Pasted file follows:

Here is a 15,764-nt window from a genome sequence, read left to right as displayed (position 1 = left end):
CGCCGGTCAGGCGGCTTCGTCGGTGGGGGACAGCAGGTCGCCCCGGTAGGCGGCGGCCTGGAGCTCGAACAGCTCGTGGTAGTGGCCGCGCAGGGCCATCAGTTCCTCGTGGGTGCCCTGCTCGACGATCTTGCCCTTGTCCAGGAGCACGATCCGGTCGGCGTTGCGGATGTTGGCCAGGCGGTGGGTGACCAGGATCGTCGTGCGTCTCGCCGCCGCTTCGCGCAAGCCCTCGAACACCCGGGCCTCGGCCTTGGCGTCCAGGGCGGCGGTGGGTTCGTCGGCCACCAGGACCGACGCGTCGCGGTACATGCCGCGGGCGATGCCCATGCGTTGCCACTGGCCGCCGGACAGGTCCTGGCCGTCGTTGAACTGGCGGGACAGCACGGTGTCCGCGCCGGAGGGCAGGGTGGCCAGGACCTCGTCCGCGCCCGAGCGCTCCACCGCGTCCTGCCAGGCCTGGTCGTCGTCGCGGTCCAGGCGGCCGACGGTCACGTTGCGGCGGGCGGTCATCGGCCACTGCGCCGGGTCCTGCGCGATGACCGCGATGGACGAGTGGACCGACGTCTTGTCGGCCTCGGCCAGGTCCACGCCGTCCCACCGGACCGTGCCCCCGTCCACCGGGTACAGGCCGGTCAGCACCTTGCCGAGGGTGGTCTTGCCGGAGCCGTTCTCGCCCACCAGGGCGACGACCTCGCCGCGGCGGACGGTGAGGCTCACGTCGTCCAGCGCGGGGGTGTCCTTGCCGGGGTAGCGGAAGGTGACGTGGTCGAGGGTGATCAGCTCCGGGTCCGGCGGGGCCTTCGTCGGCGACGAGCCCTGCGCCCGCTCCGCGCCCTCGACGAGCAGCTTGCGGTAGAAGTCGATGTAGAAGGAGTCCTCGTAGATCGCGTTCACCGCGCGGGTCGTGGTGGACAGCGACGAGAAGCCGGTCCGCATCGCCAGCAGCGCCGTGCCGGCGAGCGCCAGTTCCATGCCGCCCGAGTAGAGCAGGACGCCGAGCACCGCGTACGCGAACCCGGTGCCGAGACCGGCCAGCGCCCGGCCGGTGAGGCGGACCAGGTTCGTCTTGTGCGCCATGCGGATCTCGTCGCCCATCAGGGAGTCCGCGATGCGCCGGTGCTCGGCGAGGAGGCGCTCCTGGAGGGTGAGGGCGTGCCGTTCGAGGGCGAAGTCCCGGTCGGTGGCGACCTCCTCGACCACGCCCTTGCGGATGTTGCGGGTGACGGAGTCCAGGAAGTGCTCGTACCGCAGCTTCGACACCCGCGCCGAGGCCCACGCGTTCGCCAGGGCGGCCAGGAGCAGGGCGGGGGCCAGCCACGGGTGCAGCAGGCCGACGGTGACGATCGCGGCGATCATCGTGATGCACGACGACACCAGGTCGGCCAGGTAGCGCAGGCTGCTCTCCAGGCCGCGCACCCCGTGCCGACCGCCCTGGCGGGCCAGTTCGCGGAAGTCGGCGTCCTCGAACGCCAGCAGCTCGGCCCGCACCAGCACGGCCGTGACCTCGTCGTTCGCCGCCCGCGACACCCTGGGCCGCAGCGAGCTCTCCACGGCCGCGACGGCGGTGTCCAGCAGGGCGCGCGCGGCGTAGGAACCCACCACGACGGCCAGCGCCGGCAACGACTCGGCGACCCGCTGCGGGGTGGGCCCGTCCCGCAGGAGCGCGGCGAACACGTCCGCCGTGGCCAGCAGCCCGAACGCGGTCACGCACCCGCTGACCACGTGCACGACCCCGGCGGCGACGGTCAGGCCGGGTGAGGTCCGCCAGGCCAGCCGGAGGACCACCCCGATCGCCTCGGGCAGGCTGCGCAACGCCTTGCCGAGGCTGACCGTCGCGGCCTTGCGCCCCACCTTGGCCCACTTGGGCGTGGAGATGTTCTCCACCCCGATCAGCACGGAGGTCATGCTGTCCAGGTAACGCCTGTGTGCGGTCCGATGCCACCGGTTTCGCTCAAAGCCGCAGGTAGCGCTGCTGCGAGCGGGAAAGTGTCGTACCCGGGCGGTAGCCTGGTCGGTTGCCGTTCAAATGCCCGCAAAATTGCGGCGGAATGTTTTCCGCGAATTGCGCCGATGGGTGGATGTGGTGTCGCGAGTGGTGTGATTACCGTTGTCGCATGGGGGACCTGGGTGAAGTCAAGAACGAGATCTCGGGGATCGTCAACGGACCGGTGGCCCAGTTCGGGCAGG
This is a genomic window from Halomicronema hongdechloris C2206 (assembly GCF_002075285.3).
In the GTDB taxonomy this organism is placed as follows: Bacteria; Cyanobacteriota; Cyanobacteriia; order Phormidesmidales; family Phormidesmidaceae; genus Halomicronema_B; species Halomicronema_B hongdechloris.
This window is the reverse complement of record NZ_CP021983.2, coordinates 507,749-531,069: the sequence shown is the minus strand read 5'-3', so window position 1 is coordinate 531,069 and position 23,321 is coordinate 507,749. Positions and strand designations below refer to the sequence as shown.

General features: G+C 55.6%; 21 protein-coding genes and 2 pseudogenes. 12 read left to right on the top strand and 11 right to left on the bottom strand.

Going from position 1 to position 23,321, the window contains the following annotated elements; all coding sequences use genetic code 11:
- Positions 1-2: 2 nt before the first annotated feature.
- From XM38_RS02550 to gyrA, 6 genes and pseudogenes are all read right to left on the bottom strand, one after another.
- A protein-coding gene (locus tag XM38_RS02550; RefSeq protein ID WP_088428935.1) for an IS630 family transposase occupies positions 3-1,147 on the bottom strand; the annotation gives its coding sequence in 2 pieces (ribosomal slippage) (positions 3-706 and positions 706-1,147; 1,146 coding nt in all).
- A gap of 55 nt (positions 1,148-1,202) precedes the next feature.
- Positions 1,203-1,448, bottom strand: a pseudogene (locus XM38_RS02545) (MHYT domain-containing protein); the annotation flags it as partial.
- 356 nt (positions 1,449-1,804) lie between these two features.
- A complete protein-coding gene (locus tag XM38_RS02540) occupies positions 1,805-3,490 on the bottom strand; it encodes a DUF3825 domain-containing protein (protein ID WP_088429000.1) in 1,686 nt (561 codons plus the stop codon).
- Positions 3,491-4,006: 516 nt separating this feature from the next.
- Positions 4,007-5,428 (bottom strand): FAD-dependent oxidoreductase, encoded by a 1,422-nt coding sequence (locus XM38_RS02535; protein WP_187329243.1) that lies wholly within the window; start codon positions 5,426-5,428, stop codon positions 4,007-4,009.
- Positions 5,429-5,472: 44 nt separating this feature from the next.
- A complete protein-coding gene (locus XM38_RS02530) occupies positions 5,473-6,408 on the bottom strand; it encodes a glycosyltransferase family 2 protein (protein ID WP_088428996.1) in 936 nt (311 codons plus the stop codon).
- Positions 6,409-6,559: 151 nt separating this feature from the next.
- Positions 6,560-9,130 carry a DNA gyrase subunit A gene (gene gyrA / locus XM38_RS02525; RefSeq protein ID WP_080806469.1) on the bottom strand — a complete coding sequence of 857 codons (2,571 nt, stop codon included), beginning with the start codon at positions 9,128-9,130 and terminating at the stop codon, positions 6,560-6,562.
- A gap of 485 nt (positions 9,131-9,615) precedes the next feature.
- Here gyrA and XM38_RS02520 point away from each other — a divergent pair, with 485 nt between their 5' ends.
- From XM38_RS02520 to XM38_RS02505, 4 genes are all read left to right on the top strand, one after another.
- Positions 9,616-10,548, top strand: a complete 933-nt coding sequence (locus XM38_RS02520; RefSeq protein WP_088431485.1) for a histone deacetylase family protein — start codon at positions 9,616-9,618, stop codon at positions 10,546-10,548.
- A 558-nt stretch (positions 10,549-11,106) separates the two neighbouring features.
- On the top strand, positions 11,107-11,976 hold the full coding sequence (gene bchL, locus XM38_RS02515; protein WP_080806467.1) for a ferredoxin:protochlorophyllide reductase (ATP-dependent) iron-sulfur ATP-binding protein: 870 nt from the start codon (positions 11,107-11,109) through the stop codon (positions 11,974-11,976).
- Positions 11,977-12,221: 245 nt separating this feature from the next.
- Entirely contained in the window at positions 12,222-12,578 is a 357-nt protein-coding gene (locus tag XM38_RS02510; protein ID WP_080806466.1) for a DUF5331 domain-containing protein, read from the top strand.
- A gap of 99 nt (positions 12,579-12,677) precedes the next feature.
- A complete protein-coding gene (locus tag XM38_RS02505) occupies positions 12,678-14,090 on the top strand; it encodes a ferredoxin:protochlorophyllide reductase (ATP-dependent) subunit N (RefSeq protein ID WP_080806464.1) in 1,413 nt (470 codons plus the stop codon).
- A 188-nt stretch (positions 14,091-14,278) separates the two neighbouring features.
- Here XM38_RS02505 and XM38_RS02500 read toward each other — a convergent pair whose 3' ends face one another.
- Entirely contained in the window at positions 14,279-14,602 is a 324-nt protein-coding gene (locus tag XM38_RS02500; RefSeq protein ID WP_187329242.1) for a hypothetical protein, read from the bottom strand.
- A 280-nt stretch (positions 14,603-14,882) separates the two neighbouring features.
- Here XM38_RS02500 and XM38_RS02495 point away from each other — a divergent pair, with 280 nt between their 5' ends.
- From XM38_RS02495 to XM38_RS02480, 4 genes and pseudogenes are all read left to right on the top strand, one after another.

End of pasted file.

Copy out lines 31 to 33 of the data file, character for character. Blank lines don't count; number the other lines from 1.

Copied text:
- A 188-nt stretch (positions 14,091-14,278) separates the two neighbouring features.
- Here XM38_RS02505 and XM38_RS02500 read toward each other — a convergent pair whose 3' ends face one another.
- Entirely contained in the window at positions 14,279-14,602 is a 324-nt protein-coding gene (locus tag XM38_RS02500; RefSeq protein ID WP_187329242.1) for a hypothetical protein, read from the bottom strand.